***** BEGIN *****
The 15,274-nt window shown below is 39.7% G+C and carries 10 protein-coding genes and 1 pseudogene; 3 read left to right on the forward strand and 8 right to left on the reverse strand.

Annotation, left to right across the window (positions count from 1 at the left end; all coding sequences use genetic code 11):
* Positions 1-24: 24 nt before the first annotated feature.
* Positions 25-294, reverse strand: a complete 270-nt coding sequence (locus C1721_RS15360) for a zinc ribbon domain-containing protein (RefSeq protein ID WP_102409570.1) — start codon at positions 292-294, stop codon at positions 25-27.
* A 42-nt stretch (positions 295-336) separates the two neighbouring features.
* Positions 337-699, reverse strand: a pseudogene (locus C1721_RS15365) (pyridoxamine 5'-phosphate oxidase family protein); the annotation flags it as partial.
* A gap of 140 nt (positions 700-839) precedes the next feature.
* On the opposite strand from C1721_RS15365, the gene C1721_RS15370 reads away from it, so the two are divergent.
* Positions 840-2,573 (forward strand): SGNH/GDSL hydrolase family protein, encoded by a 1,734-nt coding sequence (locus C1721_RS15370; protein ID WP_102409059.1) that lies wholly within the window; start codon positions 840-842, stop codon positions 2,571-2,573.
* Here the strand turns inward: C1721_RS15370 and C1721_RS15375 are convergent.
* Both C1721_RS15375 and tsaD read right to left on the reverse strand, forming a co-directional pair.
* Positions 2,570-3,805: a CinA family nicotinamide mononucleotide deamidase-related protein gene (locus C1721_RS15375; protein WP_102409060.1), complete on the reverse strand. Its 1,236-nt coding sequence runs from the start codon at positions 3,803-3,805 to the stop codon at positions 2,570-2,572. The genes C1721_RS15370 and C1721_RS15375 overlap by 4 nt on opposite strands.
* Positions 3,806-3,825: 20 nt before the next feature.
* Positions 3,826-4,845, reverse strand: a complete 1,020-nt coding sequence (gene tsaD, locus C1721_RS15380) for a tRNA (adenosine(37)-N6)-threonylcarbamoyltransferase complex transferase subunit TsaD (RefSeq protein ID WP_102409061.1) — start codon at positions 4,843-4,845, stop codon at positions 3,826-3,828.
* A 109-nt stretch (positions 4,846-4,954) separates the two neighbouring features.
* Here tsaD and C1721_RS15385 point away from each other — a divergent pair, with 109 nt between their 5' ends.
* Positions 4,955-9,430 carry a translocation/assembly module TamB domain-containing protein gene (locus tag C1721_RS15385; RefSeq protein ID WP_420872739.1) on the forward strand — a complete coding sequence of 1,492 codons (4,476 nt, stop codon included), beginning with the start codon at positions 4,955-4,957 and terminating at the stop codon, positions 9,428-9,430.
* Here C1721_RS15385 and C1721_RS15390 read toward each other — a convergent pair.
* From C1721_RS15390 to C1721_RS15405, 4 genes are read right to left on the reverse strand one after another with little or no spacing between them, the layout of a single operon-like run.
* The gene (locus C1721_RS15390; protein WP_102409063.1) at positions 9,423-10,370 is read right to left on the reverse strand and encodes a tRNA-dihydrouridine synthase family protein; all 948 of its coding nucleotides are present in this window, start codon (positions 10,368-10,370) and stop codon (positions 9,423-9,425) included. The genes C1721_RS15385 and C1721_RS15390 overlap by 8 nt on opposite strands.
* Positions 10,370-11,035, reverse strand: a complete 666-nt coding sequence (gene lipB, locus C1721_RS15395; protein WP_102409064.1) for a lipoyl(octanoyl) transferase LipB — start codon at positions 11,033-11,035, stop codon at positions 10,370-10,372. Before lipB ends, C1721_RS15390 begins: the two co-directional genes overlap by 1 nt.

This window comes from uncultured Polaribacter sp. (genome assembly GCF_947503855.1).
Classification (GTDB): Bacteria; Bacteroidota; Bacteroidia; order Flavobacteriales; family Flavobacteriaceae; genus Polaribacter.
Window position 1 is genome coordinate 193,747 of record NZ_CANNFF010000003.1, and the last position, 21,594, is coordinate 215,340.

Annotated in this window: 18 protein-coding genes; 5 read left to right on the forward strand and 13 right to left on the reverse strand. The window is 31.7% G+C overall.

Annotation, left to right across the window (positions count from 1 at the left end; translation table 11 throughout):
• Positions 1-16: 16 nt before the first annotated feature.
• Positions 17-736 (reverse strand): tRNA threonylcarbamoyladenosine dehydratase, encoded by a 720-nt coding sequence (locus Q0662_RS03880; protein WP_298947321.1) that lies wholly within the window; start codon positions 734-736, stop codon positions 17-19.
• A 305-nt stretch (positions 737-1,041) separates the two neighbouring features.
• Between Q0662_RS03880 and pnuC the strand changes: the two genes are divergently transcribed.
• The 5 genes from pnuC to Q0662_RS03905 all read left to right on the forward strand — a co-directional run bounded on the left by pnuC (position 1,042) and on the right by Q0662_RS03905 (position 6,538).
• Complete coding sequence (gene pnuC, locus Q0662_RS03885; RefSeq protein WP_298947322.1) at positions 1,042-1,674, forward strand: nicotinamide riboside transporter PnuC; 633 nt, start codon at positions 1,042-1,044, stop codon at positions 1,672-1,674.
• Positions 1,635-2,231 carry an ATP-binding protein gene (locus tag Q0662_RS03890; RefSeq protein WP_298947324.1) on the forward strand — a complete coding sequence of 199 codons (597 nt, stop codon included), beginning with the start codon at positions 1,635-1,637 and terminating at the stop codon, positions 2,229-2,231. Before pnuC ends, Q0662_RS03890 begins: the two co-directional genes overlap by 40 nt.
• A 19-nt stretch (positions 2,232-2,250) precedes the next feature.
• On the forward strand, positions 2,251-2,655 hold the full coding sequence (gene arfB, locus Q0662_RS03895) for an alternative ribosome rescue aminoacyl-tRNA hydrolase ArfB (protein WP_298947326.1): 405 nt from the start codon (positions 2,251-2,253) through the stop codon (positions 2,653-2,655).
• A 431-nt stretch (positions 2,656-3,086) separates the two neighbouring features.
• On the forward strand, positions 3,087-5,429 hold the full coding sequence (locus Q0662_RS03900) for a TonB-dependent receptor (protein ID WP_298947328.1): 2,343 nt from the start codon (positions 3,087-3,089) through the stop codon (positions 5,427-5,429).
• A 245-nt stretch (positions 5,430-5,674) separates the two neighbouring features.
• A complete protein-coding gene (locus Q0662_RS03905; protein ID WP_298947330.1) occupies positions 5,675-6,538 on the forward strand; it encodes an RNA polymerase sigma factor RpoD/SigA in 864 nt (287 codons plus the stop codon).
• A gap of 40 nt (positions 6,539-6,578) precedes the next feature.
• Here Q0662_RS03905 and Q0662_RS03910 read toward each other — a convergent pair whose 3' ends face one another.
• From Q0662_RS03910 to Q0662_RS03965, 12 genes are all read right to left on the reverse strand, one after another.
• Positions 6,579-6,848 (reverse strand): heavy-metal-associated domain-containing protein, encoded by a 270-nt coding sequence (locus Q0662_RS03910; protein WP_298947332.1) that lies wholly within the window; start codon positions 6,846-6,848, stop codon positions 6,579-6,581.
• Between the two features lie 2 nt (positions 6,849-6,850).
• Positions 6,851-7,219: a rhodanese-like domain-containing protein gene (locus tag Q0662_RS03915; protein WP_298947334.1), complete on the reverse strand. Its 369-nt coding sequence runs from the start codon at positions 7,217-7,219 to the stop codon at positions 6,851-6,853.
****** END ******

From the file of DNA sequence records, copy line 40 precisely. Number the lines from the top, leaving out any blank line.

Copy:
• A gap of 40 nt (positions 6,539-6,578) precedes the next feature.